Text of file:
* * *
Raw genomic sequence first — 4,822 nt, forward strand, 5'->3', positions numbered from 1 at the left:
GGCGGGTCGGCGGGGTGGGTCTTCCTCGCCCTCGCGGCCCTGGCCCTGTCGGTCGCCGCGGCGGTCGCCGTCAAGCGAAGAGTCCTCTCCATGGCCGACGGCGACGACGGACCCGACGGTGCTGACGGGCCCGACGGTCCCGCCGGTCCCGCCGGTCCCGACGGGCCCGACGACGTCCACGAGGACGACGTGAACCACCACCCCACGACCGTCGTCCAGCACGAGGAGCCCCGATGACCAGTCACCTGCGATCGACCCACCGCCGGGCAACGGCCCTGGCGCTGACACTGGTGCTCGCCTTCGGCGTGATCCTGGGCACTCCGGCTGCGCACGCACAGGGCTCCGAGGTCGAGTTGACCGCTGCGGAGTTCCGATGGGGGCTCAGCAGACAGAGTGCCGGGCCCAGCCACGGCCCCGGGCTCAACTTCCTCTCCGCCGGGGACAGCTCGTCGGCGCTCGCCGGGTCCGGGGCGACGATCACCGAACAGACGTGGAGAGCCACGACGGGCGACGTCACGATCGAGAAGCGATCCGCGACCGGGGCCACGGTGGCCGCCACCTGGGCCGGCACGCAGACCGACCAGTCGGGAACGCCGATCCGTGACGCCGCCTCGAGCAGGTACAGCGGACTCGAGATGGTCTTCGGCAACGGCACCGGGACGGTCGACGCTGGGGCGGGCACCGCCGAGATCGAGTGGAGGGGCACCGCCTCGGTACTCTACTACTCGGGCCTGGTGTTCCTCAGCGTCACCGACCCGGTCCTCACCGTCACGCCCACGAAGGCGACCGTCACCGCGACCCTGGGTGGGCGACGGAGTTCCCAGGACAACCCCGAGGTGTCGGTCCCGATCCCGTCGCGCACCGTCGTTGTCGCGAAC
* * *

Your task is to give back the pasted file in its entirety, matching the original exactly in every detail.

Raw genomic sequence first — 4,822 nt, forward strand, 5'->3', positions numbered from 1 at the left:
GGCGGGTCGGCGGGGTGGGTCTTCCTCGCCCTCGCGGCCCTGGCCCTGTCGGTCGCCGCGGCGGTCGCCGTCAAGCGAAGAGTCCTCTCCATGGCCGACGGCGACGACGGACCCGACGGTGCTGACGGGCCCGACGGTCCCGCCGGTCCCGCCGGTCCCGACGGGCCCGACGACGTCCACGAGGACGACGTGAACCACCACCCCACGACCGTCGTCCAGCACGAGGAGCCCCGATGACCAGTCACCTGCGATCGACCCACCGCCGGGCAACGGCCCTGGCGCTGACACTGGTGCTCGCCTTCGGCGTGATCCTGGGCACTCCGGCTGCGCACGCACAGGGCTCCGAGGTCGAGTTGACCGCTGCGGAGTTCCGATGGGGGCTCAGCAGACAGAGTGCCGGGCCCAGCCACGGCCCCGGGCTCAACTTCCTCTCCGCCGGGGACAGCTCGTCGGCGCTCGCCGGGTCCGGGGCGACGATCACCGAACAGACGTGGAGAGCCACGACGGGCGACGTCACGATCGAGAAGCGATCCGCGACCGGGGCCACGGTGGCCGCCACCTGGGCCGGCACGCAGACCGACCAGTCGGGAACGCCGATCCGTGACGCCGCCTCGAGCAGGTACAGCGGACTCGAGATGGTCTTCGGCAACGGCACCGGGACGGTCGACGCTGGGGCGGGCACCGCCGAGATCGAGTGGAGGGGCACCGCCTCGGTACTCTACTACTCGGGCCTGGTGTTCCTCAGCGTCACCGACCCGGTCCTCACCGTCACGCCCACGAAGGCGACCGTCACCGCGACCCTGGGTGGGCGACGGAGTTCCCAGGACAACCCCGAGGTGTCGGTCCCGATCCCGTCGCGCACCGTCGTTGTCGCGAAC